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Regeneron’s COVID-19 antibody cocktail enters phase 3 trial

Drug will be evaluated in preventative trial testing uninfected participants

Regeneron

Regeneron has advanced its investigational double antibody cocktail for COVID-19 into a phase 3 trial, following positive results in earlier studies.

The study, which is being run jointly with the US National Institute of Allergy and Infectious Diseases (NIAID), will evaluate REGN-COV2's ability to prevent infection among uninfected people who have had close exposure to a COVID-19 patient.

The antibody cocktail has also moved into the phase 2/3 arm of two adaptive phase 1/2/3 trials testing its ability to effectively treat hospitalised and non-hospitalised COVID-19 patients.

The phase 3 prevention trial is set to be conducted at around 100 sites across the US, and will enrol approximately 2,000 patients with the aim of assessing SARS-CoV-2 infection status. Meanwhile, the two phase 2/3 treatment trials are planned to be conducted at approximately 150 sites in the US, Brazil, Mexico and Chile, and will evaluate virologic and clinical endpoints.

"We are running simultaneous adaptive trials in order to move as quickly as possible to provide a potential solution to prevent and treat COVID-19 infections, even in the midst of an ongoing global pandemic," said George Yancopoulos, co-founder, president and chief scientific officer of Regeneron.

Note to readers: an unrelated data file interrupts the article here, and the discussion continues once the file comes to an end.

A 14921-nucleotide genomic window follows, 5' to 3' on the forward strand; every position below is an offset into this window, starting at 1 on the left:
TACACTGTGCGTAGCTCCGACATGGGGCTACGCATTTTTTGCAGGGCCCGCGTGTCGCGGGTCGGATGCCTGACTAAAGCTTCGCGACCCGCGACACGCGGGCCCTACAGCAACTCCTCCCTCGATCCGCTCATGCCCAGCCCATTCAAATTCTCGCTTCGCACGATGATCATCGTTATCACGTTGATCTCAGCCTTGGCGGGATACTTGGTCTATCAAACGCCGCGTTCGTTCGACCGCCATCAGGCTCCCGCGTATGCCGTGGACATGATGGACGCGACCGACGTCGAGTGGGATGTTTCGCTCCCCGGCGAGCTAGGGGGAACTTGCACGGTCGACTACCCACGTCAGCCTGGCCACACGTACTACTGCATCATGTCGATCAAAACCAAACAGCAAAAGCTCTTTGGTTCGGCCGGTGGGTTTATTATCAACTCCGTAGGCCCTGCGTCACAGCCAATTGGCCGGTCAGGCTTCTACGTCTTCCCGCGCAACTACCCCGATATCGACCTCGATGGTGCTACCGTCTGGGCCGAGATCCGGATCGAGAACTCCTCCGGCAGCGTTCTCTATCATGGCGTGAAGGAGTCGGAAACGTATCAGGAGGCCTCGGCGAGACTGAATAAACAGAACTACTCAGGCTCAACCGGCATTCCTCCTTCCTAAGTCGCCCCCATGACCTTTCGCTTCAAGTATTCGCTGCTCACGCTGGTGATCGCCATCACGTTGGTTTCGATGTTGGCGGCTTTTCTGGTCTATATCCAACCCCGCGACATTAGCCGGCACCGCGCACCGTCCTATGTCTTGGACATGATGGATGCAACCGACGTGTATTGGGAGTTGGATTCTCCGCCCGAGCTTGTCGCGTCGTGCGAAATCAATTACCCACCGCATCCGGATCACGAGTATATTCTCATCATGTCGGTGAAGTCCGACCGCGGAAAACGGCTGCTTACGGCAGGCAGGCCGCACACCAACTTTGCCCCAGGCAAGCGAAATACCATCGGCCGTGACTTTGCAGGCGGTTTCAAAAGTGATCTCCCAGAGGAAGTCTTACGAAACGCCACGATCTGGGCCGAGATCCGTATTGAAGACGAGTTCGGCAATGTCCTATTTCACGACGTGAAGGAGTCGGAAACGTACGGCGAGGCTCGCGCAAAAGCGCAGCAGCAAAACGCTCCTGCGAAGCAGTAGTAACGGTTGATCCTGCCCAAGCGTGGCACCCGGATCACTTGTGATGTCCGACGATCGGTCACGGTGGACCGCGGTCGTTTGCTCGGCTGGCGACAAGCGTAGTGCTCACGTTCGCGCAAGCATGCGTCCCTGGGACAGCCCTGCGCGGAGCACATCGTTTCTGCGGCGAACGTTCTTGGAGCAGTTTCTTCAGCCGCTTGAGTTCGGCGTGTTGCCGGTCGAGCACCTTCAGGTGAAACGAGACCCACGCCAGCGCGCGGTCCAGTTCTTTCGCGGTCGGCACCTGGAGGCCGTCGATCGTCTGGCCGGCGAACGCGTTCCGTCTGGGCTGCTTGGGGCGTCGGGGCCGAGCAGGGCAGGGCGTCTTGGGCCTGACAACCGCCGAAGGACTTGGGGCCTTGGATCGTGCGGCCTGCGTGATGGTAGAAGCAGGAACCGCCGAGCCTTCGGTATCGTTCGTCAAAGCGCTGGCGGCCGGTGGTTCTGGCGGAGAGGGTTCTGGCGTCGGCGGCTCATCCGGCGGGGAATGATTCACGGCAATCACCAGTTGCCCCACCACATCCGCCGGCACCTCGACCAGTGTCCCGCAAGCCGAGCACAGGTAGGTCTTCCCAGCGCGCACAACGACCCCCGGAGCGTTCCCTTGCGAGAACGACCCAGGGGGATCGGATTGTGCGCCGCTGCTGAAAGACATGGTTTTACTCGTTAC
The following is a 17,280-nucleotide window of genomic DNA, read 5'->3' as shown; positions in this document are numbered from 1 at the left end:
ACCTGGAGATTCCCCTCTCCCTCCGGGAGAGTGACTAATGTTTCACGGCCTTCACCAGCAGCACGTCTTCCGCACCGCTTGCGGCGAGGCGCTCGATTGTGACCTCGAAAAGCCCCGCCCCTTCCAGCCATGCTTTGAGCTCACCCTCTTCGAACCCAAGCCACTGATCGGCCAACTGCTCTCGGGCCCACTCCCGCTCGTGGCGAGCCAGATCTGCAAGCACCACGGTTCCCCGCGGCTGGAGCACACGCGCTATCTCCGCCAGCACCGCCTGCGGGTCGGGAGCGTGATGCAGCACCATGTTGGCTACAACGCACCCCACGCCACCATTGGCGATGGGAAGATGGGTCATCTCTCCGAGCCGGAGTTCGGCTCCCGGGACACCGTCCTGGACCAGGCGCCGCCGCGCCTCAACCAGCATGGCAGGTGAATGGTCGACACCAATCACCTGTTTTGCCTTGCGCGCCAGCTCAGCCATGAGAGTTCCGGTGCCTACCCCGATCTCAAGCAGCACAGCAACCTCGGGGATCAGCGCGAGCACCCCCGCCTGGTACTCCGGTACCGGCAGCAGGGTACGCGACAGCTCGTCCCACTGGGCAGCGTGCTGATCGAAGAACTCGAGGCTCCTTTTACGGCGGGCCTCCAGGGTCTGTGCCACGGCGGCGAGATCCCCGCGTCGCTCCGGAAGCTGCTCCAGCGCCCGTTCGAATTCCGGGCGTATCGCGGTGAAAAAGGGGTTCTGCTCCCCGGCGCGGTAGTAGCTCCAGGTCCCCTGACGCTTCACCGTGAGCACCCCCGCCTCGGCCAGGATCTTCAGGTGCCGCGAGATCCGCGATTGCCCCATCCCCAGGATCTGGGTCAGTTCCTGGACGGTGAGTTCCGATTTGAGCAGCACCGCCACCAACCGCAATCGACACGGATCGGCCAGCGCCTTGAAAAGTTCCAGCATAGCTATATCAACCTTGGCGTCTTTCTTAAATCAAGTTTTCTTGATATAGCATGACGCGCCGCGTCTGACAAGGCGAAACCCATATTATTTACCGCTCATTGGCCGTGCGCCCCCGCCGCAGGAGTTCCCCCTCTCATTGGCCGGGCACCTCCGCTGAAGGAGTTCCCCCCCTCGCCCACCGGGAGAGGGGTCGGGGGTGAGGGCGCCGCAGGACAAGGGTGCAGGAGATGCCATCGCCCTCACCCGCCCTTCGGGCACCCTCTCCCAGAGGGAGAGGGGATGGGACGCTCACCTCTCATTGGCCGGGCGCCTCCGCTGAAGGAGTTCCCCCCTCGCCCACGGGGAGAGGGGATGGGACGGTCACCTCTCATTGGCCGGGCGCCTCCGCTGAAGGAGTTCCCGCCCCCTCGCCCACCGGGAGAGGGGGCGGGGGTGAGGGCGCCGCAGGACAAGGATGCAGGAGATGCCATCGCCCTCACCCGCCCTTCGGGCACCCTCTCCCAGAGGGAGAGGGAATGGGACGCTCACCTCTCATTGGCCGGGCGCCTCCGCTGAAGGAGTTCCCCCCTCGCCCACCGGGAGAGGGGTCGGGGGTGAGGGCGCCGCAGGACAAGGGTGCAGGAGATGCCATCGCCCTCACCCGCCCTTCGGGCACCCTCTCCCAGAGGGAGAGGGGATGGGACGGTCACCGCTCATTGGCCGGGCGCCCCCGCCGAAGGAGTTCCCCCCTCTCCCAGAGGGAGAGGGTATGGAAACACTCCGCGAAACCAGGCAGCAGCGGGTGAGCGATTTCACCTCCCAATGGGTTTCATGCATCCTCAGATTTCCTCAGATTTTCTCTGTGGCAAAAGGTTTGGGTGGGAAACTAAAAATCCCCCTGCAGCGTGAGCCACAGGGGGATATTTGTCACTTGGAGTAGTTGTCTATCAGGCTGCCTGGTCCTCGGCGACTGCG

According to Regeneron, preliminary data from these trials is expected later this summer, adding in a statement that the ultimate numbers of patients enrolled will depend on trial progress and insights from phase 2 studies.

The progress of REGN-COV2 is welcome news for Regeneron, after it had to abandon its Sanofi-partnered study of Kevzara (sarilumab) following disappointing results in a phase 3 trial. The two companies had been investigating the rheumatoid arthritis drug in mechanically ventilated COVID-19 patients, but data from that study found the drug was unable to prevent death or help patients come off ventilation.

Another IL-6 inhibitor, Roche’s Actemra (tocilizumab), also produced poor results in an Italian study, in which the drug was also unable to improve patients’ severe respiratory symptoms or reduce mortality rates when compared to standard-of-care treatment.

With Kevzara falling by the wayside, Regeneron is now pinning its hopes on REGN-COV2, highlighting its potential to diminish the risk of viral escape as a reason to advance the drug into large-scale human studies.

"The concept that drug cocktails can prevent viral escape has previously been demonstrated for traditional antiviral drugs used to treat HIV and other viruses. We now report the fundamental realisation that this can also be true for antibody-based therapies, supporting our hope that our REGN-COV2 cocktail can be a potent weapon against COVID-19 while preventing the emergence of viral drug-resistance," said Yancopoulos.

The process of viral escape occurs when spontaneously arising mutant forms of a virus are able to evade a therapeutic’s blocking action, when that virus is under pressure from said ant-viral therapeutic. These mutant forms are then often able to survive and proliferate and may ultimately become the dominant strain of the virus.

Article by
Lucy Parsons

7th July 2020

From: Research

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